Issue: Nov 2008


Changing gears in transmission design



by Nick Palmen

Transmission design is becoming more challenging – and interesting – as manufacturers gear up to cater for a growing variety of power plants and hybrid vehicles.

One of the leaders in the field is Getrag. Its PowerShift transmission was first fitted to the Mitsubishi Lancer Evo X, introduced end of 2007. Since then, Ford has introduced the PowerShift transmissions with the Focus and C-Max models, Volvo received good press feedback for its V50 and Chrysler offers Journey and Sebring models for the European market with PowerShift transmission. BMW had also great response for its new M3, which came to market in spring 2008. 

Automotive Industries (AI) asked Chief Operating Officer Bernd Eckl what prompted BMW to select the first inline dual–clutch transmission for high – revolution engines.

Eckl: The 7DCI600 is the perfect fit for the high-revving engine of the M3. The compact size and high input torque capacity of up to 600Nm, the ratio flexibility given by the layshaft principle that allows the gears to perfectly adapt to the engine characteristics and delivers superior mechanical efficiency at minimal drag torque losses also the very flexible software allows the definition of a lot of strategies and launch characteristics. 

AI: What other will we see?

Eckl: By the end of next year, we will introduce the dry PowerShift. This transverse application has a dry dual clutch and electromechanical actuation. It is capable of up to 250Nm.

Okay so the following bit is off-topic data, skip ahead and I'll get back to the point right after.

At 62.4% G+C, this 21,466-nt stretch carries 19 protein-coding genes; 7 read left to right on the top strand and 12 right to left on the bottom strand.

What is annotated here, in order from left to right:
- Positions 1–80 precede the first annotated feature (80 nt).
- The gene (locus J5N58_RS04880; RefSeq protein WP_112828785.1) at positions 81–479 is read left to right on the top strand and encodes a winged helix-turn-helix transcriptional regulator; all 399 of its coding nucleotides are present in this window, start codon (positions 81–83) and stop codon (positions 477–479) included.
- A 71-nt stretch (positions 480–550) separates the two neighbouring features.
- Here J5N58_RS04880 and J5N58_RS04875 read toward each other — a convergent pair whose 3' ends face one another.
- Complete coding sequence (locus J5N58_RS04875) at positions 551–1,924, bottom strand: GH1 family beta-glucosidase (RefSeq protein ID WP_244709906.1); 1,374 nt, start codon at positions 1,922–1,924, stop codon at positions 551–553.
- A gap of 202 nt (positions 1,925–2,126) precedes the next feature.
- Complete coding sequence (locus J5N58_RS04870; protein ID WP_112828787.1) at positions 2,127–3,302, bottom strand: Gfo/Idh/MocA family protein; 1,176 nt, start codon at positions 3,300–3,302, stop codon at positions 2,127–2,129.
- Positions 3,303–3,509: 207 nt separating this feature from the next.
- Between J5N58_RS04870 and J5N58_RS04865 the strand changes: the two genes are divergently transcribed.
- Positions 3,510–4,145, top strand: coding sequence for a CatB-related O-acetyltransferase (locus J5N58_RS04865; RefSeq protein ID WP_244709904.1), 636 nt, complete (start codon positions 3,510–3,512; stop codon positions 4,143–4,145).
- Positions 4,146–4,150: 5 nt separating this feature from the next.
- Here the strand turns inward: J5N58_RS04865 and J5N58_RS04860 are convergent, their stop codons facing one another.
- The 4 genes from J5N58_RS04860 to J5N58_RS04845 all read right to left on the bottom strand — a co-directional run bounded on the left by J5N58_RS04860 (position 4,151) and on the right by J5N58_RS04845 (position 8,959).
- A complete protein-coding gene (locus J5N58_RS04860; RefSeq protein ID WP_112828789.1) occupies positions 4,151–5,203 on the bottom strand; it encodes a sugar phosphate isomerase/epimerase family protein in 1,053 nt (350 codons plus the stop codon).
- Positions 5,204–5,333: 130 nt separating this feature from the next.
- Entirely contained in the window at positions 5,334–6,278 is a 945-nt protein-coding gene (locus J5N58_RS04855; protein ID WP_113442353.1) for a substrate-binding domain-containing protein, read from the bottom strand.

AI: Are there any concepts for a hybrid version?

Eckl: We are very flexible regarding the connection of the e-motor to the transmission. We designed an axially parallel arrangement of the e-machine to one part-transmission of the PowerShift gearbox. This enables high revolution concepts and optimum operating conditions for the e-motor. There are designs for both inline and transverse versions and the flexible mounting of one or two e-machines allows mild-or full hybrid solutions with a lot of technical synergies. 

AI: What about the electric axle drive?

Eckl: This so-called through-the-road hybrid combines the benefits of a hybrid system with the benefits of an all-wheel drive system. With electric axle drives, the costs are moderate, minimal space is needed for application, and there are only minor interactions with the conventional components of the vehicle.

AI: What other Powershift transmissions are coming to market?

Eckl: The new BMW 335i Coupé and Convertible. Both are very dynamic cars that are a real pleasure to drive with the inline PowerShift 7DCI600. The 7DCL750 PowerShift, a transmission for super sports cars with transaxle longitudinal design will come to market with the new Ferrari California and there are further applications for our existing customers: Ford, Volvo and Mitsubishi.

AI: What can we expect from Getrag in future?

Eckl: The next generation of PowerShift transmissions will achieve even greater fuel efficiencies. We will also expand the e-Drive business area. 

AI: What is the future of the pure electric vehicles? 

Eckl: We will see a shift in the end consumer’s view of mobility. There will be more specialized types of vehicles, such as electric vehicles for inner city or short distance leisure and delivery traffic, because an action range of 200km a day is sufficient for many of today’s car drivers. For all other purposes we will have conventional or hybrid powered vehicles. 

AI: What are your efforts in this field? 

Eckl: We are involved in the e-smart activities and have different customer projects running for battery electric vehicles. Think of small commercial vehicles for urban delivery services and lifestyle oriented cars. Therefore, we feel that Getrag is prepared for the future with its more diversified mobility concepts, as they have all one thing in common: it is all a matter of efficiency.

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